Take a look at the pictures from Athenian’s interim trip to the Petit Séminaire de Québec (Collège François-de-Laval) in March 2011.
Eric Niles, Head of School, kicked off Convocation this year with a message about personal character: “Start behaving like a responsible person.” Watch the video below to see how Eric ties dirty dishes to personal integrity and community involvement.
“Athenian’s mission requires that we are mess cleaners, not mess makers….Join me this year in cleaning up our mess—one recycled bottle, one kind gesture, one moment of political respect, one plate, one cup, one fork, and one spoon at time–and sending a message to the world about what the Athenian community is capable of.”
Today was the first Town Meeting of the school year. To explain the process and purpose, the Town Meeting leadership–Moderator Joe, President Andrea, VP Andrew, and Secretary Haley–ran a mock Town Meeting. The mock proposal up for debate was that Athenian should add leadership as a sixth pillar:
Whereas leadership is a quality Athenian tries to instill in all of its students;
Whereas the Pillars currently do not express this aspect of an Athenian education;
Resolved: We propose that we add leadership as a sixth pillar at Athenian.
While the following video is fairly long, it captures the unique quality of this student-run, democratic process. You will hear arguments that range from changing our founding mission to whether there is physical space in the Main Hall for a sixth pillar. Check it out!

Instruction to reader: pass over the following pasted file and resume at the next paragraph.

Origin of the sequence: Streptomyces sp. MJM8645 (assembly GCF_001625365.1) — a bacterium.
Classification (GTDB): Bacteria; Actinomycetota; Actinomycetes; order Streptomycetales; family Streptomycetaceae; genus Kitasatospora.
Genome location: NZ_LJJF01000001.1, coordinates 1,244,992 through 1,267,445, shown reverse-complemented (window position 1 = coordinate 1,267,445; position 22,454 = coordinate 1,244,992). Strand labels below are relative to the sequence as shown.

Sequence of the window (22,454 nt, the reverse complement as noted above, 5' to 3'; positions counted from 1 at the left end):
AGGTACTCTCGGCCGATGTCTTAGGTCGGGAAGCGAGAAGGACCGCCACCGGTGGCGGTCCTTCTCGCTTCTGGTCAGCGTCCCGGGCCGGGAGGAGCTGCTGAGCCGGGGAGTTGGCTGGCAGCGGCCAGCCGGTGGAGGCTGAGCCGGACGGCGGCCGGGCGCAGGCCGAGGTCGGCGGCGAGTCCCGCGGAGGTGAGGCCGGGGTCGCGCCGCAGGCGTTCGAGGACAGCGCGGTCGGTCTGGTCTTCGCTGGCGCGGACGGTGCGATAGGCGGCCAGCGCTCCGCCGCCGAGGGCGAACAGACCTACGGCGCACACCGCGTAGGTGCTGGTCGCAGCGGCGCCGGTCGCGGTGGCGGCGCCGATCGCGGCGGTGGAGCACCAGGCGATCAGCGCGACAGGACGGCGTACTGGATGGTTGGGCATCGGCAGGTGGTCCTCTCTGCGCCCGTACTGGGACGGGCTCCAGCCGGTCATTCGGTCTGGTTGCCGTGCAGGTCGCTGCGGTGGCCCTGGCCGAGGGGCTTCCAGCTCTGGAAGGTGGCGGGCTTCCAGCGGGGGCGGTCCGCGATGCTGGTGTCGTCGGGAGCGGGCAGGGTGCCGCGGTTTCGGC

Dick Bradford, Head of the Upper School and Academic Dean, sent out an email to students and faculty this morning that he wanted to share with the greater community.
Since we do not have a morning meeting today, I wanted to send out a brief note reminding us of the significance of this day in history. Here is a link to a National Geographic site covering the different aspects of September 11, 2001.
I have always remembered the day by reading a poem that I read to the Upper School on the afternoon of this day 11 years ago. I am not sure why I picked this poem all those years ago – it speaks to me a recognizing a common humanity and connection to the possibilities of the world, at a time when we were all feeling vulnerable and dispirited. I include it here for your consideration:
You do not have to be good.
You do not have to walk on your knees
For a hundred miles through the desert, repenting.
You only have to let the soft animal of your body
love what it loves.
Tell me about despair, yours, and I will tell you mine.
Meanwhile the world goes on.
Meanwhile the sun and the clear pebbles of the rain
are moving across the landscapes,
over the prairies and the deep trees,
the mountains and the rivers.
Meanwhile the wild geese, high in the clean blue air,
are heading home again.
Whoever you are, no matter how lonely,
the world offers itself to your imagination,
calls to you like the wild geese, harsh and exciting —
over and over announcing your place
in the family of things.
~ Mary Oliver ~